Do you want to be a fitness model?
People who follow my items know that I generally write about nutrition, supplementation, training, and other topics that are more science-based than personal, like what’s covered in this article. I decided to ditch my science geek persona, and write about a topic that I know will be useful to the thousands of people who want to be a fitness model.
In addition to being known scientifically as “core hard” and no BA writer, why would I write what some might consider a “fluff” article? Over the years, I’ve had hundreds, possibly thousands, of girls asking me via email, messaging, or in person “How can I become a fitness model? I know.” I get this from beginners and I get it from women who were at the time but couldn’t “break in” effectively.
The truth is I’ve been in the health and fitness , and bodybuilding business for a long time, and although I’m known as a nutrition science-based “guru”, I’ve coached many fitness players, and judged fitness and shape/bikini performances for NPC and Fitness America and Fitness USA and other federations as well as providing marketing and business consultancy for all types of athletes, including fitness models. So, it is not as far-fetched as it may seem that I will use this space to cover an unscientific topic, which is, how one can become a fitness model.
This article will be useful for both experienced people and beginners who are looking to “break into” the business world. If you are already a professional and successful fitness model, I am sure you can still gather some useful information from this article.
First, the bad news, there is no one way to become a successful fitness model. There is no one way or magic secret. However, there are some basic things that a person can do to dramatically improve their chances of “achieving success” in the fitness field as a model, and perhaps use that success as a stepping stone for bigger things, like movies, TV, etc.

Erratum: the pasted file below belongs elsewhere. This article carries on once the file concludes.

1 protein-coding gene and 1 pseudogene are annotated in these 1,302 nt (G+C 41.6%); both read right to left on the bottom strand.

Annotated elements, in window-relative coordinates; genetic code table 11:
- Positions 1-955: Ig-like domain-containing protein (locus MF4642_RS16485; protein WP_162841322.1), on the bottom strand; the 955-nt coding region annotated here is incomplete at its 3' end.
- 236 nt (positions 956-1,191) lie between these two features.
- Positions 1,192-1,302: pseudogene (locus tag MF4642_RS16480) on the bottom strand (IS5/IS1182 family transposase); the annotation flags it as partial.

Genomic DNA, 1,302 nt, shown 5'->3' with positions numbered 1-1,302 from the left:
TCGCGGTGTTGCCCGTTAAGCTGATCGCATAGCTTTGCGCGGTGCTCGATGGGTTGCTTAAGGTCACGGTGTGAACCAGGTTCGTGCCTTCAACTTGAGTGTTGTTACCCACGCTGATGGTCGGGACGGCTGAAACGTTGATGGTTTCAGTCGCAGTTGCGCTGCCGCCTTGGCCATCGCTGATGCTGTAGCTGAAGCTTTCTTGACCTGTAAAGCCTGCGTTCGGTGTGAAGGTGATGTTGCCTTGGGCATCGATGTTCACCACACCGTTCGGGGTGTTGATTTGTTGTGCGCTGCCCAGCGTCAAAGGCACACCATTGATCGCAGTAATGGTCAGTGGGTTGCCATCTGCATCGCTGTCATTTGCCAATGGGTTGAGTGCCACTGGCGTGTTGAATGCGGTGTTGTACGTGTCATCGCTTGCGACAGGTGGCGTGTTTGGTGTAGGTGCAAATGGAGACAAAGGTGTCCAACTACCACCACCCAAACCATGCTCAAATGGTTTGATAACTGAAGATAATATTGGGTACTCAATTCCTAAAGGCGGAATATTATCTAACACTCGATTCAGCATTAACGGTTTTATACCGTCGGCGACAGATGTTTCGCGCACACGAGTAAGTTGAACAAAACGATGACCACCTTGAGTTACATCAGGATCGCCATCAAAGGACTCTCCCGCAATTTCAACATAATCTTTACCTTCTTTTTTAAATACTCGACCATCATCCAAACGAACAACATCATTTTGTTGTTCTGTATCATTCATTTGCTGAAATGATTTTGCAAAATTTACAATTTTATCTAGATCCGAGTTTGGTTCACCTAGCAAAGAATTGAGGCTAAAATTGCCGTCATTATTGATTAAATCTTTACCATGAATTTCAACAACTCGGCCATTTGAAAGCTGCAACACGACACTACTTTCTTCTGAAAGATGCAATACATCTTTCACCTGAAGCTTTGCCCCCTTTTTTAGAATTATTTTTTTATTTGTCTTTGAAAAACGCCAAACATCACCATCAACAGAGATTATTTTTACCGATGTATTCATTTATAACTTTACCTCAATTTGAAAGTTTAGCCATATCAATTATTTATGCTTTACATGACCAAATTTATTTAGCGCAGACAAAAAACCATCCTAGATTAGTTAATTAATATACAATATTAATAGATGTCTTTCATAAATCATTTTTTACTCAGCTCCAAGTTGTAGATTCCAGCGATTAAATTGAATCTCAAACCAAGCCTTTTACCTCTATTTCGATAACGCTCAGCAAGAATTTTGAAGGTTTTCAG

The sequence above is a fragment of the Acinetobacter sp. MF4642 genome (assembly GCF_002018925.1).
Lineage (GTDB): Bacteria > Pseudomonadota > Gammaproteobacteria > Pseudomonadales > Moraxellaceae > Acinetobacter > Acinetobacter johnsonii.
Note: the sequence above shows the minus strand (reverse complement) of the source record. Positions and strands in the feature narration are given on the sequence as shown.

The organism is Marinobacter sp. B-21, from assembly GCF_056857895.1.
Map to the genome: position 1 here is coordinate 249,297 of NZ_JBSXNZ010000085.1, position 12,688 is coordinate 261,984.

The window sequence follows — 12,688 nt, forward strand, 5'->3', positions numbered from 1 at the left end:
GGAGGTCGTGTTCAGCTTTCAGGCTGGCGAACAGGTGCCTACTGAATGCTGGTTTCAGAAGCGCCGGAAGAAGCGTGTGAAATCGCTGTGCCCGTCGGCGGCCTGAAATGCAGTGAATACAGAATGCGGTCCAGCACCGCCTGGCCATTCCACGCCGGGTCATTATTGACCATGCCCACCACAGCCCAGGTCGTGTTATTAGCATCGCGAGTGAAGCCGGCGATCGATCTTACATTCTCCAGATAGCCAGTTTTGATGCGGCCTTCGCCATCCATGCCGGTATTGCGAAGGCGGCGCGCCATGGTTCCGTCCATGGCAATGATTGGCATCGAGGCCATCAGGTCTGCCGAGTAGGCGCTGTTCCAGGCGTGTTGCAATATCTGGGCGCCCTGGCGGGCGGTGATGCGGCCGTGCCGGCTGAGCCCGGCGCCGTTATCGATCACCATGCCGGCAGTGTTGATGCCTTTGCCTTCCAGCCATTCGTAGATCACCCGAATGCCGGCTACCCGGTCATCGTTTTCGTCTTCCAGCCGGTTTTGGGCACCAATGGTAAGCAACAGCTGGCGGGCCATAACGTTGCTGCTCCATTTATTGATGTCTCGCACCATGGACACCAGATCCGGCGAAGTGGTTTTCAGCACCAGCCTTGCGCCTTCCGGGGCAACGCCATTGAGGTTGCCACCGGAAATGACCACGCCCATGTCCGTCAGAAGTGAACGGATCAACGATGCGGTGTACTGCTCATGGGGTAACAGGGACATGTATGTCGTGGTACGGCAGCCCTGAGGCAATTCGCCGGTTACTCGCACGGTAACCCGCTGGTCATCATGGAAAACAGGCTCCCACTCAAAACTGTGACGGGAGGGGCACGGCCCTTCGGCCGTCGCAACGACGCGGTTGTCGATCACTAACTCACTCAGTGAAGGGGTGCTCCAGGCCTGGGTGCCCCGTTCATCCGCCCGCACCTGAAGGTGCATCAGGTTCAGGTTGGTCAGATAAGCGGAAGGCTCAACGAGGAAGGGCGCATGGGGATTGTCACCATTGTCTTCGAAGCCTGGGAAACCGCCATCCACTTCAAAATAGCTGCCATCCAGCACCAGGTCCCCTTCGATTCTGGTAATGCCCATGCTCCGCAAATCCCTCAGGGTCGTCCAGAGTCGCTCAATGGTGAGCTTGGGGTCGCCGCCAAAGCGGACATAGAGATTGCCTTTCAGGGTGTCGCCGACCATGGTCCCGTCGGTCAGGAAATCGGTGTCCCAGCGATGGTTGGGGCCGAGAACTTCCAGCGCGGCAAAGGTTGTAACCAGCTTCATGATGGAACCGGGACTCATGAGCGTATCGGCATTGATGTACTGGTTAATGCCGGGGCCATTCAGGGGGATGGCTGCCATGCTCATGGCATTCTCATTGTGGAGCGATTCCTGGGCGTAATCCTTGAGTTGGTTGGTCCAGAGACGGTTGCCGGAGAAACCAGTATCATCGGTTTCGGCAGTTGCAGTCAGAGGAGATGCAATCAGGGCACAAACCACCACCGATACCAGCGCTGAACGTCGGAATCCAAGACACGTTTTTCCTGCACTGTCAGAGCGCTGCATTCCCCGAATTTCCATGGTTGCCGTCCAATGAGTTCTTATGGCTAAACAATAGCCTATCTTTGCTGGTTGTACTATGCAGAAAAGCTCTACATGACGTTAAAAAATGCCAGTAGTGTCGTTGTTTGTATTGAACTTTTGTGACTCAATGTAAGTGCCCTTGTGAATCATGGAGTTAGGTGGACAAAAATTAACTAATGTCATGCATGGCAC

Many of the top fitness models (Tris Stratus and Vicki Pratt come to mind but there are many others) have moved on to careers in entertainment of all kinds. Bottom line, while there is no magic secret to success as a fitness model, this article will be as close to a blueprint for success as you will find.
“Do I need to compete?”
This is a question I get asked all the time and it is not easy to answer. In fact, the answer (drum roll) is yes and no. One has to eliminate why they are competing in the first place to answer this question. For example, do you need to compete if your goal is to be a successful fitness model?
The answer is no. Many of today’s well-known fitness models have never competed, or competed in a few small shows and that was clearly not part of their success as fitness models. However, competition has its potential uses.
One of them is exposure. At higher level offerings, there are often editors, publishers, photographers, supplement company owners, and other entrepreneurs. Therefore, competition can improve your exposure. Also, competition can make sense if you are trying to create a business that is related to your competition or will benefit from your winning an offer.
For example, let’s say you have a private training gym that you are trying to build. Earning the title of Mrs. Fitness America, or winning the NPC Nationals title and being an IFBB professional, is sure to help your reputation and that of your business. There are many scenarios that would help win an offer for a business or other endeavor.
On the other hand, we must realize that winning an offer in no way guarantees success at the end of the business (which is really a business) for being a fitness model. The phone won’t ring with great contract offers. Also, it is very important to realize that it is common for the fourth, sixth or eighth place holder in a fitness show or character show to get more pressure than the winner. why? Although a winner may have what it takes to win this show, the editor, publishers, supplement companies, and others often feel more marketable.
I’ve seen it so many times where the winner was shocked to find that she didn’t get the attention she expected and the other girls who were ranked inferior got attention in the form of photographs, magazine covers, etc. Something to keep in mind when you ask yourself the important question “Do I need to compete and if so, why do I compete?” Answer this question and you will know the answer to the title of this section. Winning a title of some sort can be a stepping stone, but it is not in and of itself a guarantee of success in the fitness industry. It’s like a parchment. This is what you do with it.
currently. If you’re competing for fun, by all means keep it up, but the above is focused on competition as it relates to the business side of being a fitness model.